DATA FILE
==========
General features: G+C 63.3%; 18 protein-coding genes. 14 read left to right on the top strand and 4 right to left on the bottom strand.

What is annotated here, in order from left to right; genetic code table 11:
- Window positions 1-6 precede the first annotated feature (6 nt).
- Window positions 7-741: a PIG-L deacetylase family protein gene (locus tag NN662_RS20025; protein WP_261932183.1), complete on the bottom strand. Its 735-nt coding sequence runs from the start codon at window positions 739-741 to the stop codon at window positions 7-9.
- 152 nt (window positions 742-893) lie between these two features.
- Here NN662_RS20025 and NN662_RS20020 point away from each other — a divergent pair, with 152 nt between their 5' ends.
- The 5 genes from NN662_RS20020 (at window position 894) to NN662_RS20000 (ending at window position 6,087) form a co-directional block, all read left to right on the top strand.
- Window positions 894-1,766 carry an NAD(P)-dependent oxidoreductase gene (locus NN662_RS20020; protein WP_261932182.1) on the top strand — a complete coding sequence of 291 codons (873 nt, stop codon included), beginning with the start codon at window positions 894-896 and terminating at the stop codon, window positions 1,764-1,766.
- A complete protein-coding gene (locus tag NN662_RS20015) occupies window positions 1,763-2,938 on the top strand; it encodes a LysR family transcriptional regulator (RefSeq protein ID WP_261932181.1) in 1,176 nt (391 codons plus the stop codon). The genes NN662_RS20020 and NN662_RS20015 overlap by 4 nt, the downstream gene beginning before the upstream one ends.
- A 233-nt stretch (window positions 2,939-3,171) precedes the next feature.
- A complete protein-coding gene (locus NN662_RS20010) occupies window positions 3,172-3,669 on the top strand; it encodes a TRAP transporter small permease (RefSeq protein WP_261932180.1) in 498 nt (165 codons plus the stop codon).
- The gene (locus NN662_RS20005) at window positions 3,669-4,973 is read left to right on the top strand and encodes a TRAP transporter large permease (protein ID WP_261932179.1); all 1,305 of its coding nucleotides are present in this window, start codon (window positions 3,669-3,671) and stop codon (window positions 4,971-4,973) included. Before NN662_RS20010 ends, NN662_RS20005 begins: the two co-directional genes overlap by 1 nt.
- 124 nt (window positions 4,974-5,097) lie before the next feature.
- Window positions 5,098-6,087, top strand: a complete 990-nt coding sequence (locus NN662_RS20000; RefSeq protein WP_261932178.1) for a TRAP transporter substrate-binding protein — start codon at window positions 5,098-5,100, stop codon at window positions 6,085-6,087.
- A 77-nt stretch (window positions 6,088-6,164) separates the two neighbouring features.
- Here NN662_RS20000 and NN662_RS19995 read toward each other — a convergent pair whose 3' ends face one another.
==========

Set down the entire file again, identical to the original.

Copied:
General features: G+C 63.3%; 18 protein-coding genes. 14 read left to right on the top strand and 4 right to left on the bottom strand.

What is annotated here, in order from left to right; genetic code table 11:
- Window positions 1-6 precede the first annotated feature (6 nt).
- Window positions 7-741: a PIG-L deacetylase family protein gene (locus tag NN662_RS20025; protein WP_261932183.1), complete on the bottom strand. Its 735-nt coding sequence runs from the start codon at window positions 739-741 to the stop codon at window positions 7-9.
- 152 nt (window positions 742-893) lie between these two features.
- Here NN662_RS20025 and NN662_RS20020 point away from each other — a divergent pair, with 152 nt between their 5' ends.
- The 5 genes from NN662_RS20020 (at window position 894) to NN662_RS20000 (ending at window position 6,087) form a co-directional block, all read left to right on the top strand.
- Window positions 894-1,766 carry an NAD(P)-dependent oxidoreductase gene (locus NN662_RS20020; protein WP_261932182.1) on the top strand — a complete coding sequence of 291 codons (873 nt, stop codon included), beginning with the start codon at window positions 894-896 and terminating at the stop codon, window positions 1,764-1,766.
- A complete protein-coding gene (locus tag NN662_RS20015) occupies window positions 1,763-2,938 on the top strand; it encodes a LysR family transcriptional regulator (RefSeq protein ID WP_261932181.1) in 1,176 nt (391 codons plus the stop codon). The genes NN662_RS20020 and NN662_RS20015 overlap by 4 nt, the downstream gene beginning before the upstream one ends.
- A 233-nt stretch (window positions 2,939-3,171) precedes the next feature.
- A complete protein-coding gene (locus NN662_RS20010) occupies window positions 3,172-3,669 on the top strand; it encodes a TRAP transporter small permease (RefSeq protein WP_261932180.1) in 498 nt (165 codons plus the stop codon).
- The gene (locus NN662_RS20005) at window positions 3,669-4,973 is read left to right on the top strand and encodes a TRAP transporter large permease (protein ID WP_261932179.1); all 1,305 of its coding nucleotides are present in this window, start codon (window positions 3,669-3,671) and stop codon (window positions 4,971-4,973) included. Before NN662_RS20010 ends, NN662_RS20005 begins: the two co-directional genes overlap by 1 nt.
- 124 nt (window positions 4,974-5,097) lie before the next feature.
- Window positions 5,098-6,087, top strand: a complete 990-nt coding sequence (locus NN662_RS20000; RefSeq protein WP_261932178.1) for a TRAP transporter substrate-binding protein — start codon at window positions 5,098-5,100, stop codon at window positions 6,085-6,087.
- A 77-nt stretch (window positions 6,088-6,164) separates the two neighbouring features.
- Here NN662_RS20000 and NN662_RS19995 read toward each other — a convergent pair whose 3' ends face one another.